I know it's frustrating, but you need to talk to someone who knows the details of your situation. (and really really have a translator present)post #4 of 67/29/13 at 5:55amThread Starter
Thank you jtapc90 and rinap, very much, for your help and advice. I'm very frustrated with having to wait so long to find anything; really wish all of France didn't take a vacation the whole month of August...My fiancee/ husband by then will go to the appointment with me. He's French, so hopefully the translation will be okay and I can get my questions answered and decide what is best. I had heard also about needing C-sections after such a surgery so I really hope they can just leave the fibroid alone if thats at all feasible. My gyno here said that yes, it would increase the possibility of a section but it doesn't mean that its 100 percent. But she also said she just couldn't say alot and that it would ultimately be up to the surgeon to decide. Its encouraging to hear that you delivered twins with fibroids rinap. Did you know that you had fibroids before becoming pregnant?post #5 of 67/29/13 at 11:06am
I didn't know before becoming pregnant, and the doctor I first talked to said "great! We'll schedule your c-section now" (I was at 10 weeks). But my eventual doctor (I shopped around) said we'd be able to tell if it was going to be a delivery problem and he didn't think it would, so we just kept an eye on it.post #6 of 67/30/13 at 6:43am
I'm hopping on to share my experience with fibroids, pregnancy loss due to fibroids, fibroid surgery (myomectomy) and pregnancy post myo.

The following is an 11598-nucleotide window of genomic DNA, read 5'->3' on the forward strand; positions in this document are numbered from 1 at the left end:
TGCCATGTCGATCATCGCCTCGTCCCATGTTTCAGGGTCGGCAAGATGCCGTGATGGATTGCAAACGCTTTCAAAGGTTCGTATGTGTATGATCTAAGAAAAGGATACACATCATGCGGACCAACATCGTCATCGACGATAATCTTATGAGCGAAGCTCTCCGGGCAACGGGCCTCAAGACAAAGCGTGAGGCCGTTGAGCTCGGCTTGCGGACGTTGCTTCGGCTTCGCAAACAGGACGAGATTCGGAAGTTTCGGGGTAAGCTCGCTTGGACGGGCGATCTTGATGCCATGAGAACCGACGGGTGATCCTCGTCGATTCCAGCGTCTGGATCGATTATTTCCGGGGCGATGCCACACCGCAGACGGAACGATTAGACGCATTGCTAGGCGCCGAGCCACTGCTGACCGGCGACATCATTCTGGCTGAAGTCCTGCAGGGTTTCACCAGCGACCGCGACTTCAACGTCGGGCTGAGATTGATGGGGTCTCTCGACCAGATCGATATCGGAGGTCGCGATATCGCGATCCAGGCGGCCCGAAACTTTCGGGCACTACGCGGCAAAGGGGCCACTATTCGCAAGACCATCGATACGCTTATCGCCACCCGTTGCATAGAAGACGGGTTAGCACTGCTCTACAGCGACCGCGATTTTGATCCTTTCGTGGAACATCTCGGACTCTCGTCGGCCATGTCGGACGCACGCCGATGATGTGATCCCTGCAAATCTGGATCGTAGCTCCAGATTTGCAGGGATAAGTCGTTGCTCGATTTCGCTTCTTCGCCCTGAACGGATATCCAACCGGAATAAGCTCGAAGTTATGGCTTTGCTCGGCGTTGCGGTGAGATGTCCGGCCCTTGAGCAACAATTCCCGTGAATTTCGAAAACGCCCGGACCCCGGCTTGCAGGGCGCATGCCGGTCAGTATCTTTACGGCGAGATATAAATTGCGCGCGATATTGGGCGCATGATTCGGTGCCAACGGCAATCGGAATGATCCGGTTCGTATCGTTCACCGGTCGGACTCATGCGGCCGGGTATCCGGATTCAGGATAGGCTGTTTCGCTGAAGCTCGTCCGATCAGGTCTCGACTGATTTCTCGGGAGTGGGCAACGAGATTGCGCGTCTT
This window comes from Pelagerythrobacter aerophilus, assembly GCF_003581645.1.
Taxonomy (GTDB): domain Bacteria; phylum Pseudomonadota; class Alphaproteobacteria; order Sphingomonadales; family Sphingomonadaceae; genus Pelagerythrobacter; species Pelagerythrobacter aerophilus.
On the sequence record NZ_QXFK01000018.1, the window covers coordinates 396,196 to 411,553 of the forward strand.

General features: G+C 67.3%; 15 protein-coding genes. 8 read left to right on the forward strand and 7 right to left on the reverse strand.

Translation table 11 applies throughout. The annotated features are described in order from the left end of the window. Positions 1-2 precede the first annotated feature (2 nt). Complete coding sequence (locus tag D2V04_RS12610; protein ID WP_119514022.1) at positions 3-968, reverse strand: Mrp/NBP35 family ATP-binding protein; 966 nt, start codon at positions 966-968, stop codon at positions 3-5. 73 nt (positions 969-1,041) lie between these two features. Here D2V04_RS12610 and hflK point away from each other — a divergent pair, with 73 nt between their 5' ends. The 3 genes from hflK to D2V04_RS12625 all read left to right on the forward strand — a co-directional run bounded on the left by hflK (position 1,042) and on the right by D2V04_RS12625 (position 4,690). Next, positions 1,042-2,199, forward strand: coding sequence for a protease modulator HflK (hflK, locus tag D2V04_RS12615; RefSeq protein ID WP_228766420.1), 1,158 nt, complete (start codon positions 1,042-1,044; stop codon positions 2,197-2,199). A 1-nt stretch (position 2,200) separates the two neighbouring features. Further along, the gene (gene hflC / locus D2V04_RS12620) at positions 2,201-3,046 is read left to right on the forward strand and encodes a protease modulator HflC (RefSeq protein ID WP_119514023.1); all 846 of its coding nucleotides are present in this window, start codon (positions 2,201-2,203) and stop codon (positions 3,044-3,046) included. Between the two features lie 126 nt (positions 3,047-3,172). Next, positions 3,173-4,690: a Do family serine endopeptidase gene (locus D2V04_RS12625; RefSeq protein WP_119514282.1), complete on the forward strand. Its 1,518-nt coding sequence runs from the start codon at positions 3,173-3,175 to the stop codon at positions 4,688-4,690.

Ok so - back in 2005 I found out I had a few small fibroids - all embedded in my uterine wall on the outside of my uterus. Fast forward to 2011 - went to see the doc because my periods just disappeared for 6 months.. during the exam - my doc felt what he thought was a cyst. He sent me for an ultrasound and found I had a 6cm fibroid on the fundus of my uterus. A few months later I had a hysteroscopy to see if the fibroid was pressing into/distorting the uterine cavity. It was not and two different docs told me it was ok to TTC. I got pregnant 2 months later and started seeing a midwife. I started experiencing what I thought seemed like contractions during my 11th week. I was told that I probably had a UTI and that they were bladder spasms. I was treated for bladder spasms. Week 16 - the pain came back. By 17 weeks 4 days - I was in extreme pain and called triage for some relief. They told me to go back to sleep, eat something and come in later - I assured them that the pain was too great. I got to triage about an hour later and they put me in a room. An hour after that - the blood started and I knew it was over. They admitted me and I delivered a little girl a few hours later. She lived for almost 2.5 hours. The diagnosis - Placental abruption caused by uterine fibroids. I had two they could see - one of the front of my uterus (remember the 6cm one on my fundus) it was 12.5cm and another one on the back of the uterus (it had been 2cm before conception) now almost 5 cm. The smaller one in the back had started to push into the area where the placenta had attached to the uterine wall - the one on the front pushed in on the top of the uterus. The baby was shoved into the bottom of my pelvis and I was low on fluid. I was told that they couldn't be 100% sure that the fibroids has caused the abruption - but that they were pretty sure.